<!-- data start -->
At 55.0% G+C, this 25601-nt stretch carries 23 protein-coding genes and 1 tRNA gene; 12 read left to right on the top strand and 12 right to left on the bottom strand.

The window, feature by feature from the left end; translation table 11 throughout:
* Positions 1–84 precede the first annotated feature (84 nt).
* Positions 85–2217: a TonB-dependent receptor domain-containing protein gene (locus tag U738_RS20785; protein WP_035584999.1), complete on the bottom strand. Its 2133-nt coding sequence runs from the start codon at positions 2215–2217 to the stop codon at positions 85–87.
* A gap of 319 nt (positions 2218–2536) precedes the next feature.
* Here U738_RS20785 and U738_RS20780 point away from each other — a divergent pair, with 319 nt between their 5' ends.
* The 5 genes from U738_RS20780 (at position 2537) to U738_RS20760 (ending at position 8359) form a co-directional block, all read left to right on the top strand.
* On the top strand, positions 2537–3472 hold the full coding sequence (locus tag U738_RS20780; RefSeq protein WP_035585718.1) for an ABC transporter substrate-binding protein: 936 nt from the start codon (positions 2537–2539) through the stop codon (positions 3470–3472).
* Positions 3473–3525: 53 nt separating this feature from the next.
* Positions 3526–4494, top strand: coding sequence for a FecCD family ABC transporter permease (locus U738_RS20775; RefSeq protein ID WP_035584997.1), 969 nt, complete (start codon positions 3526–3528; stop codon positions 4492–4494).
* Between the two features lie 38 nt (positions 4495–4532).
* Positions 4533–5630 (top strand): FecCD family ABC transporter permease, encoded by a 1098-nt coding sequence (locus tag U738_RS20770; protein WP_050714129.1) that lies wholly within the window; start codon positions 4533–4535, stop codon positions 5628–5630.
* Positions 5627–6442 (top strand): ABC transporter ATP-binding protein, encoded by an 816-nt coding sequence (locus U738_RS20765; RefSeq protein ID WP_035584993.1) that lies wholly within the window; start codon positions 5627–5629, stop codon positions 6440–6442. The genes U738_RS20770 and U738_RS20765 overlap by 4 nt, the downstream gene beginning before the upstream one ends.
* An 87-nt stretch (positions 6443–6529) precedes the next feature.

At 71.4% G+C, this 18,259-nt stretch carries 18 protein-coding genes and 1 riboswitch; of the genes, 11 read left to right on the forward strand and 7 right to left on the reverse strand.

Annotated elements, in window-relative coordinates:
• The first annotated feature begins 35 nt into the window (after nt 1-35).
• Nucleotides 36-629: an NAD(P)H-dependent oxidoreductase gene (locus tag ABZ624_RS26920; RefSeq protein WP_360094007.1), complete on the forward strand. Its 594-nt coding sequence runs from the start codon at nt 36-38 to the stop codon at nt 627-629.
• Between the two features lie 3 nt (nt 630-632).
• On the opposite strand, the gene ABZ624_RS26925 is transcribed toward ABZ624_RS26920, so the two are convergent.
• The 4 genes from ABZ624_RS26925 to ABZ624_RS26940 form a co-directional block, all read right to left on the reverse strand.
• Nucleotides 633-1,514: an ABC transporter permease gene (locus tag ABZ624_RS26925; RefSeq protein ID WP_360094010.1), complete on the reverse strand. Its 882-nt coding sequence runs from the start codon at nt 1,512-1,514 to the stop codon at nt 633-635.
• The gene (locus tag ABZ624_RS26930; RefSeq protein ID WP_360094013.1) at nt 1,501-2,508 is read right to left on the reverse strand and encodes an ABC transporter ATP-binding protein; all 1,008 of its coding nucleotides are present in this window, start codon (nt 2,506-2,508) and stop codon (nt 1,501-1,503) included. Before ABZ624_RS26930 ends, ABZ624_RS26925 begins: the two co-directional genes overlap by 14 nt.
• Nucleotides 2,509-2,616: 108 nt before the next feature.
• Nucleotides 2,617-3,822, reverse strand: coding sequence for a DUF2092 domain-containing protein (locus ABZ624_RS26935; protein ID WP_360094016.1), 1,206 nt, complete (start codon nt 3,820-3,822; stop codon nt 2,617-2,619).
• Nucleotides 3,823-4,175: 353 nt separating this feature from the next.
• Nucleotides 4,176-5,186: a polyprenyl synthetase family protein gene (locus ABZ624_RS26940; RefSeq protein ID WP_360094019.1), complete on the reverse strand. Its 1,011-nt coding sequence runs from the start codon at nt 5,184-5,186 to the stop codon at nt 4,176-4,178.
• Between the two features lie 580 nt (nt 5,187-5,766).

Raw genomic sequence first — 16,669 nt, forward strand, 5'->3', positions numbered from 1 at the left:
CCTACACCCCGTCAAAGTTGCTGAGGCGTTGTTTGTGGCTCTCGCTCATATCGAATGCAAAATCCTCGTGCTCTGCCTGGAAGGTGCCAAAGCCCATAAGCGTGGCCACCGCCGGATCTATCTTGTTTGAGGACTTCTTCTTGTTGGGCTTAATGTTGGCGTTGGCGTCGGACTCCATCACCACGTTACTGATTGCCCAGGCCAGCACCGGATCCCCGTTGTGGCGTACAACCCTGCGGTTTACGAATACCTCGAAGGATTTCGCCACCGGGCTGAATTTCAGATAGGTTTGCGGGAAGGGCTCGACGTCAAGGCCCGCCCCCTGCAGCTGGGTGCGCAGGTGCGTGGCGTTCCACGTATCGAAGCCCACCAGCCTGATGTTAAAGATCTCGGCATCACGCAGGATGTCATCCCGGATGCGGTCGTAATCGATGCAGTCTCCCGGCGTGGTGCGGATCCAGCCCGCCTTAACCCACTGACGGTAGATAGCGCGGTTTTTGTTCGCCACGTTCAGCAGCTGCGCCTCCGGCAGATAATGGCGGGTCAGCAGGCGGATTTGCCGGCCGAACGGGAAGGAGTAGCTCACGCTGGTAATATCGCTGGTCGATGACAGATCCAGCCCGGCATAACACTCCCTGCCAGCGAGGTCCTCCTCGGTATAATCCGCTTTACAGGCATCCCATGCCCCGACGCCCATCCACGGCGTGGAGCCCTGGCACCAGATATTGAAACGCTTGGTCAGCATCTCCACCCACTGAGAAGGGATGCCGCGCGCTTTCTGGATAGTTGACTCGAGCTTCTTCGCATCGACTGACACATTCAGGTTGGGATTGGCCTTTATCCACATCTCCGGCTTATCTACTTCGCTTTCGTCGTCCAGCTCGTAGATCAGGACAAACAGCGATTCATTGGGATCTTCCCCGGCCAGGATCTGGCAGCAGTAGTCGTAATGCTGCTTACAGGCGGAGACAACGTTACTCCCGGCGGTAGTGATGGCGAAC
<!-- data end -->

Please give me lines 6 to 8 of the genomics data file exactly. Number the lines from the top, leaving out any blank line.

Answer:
* Here U738_RS20785 and U738_RS20780 point away from each other — a divergent pair, with 319 nt between their 5' ends.
* The 5 genes from U738_RS20780 (at position 2537) to U738_RS20760 (ending at position 8359) form a co-directional block, all read left to right on the top strand.
* On the top strand, positions 2537–3472 hold the full coding sequence (locus tag U738_RS20780; RefSeq protein WP_035585718.1) for an ABC transporter substrate-binding protein: 936 nt from the start codon (positions 2537–2539) through the stop codon (positions 3470–3472).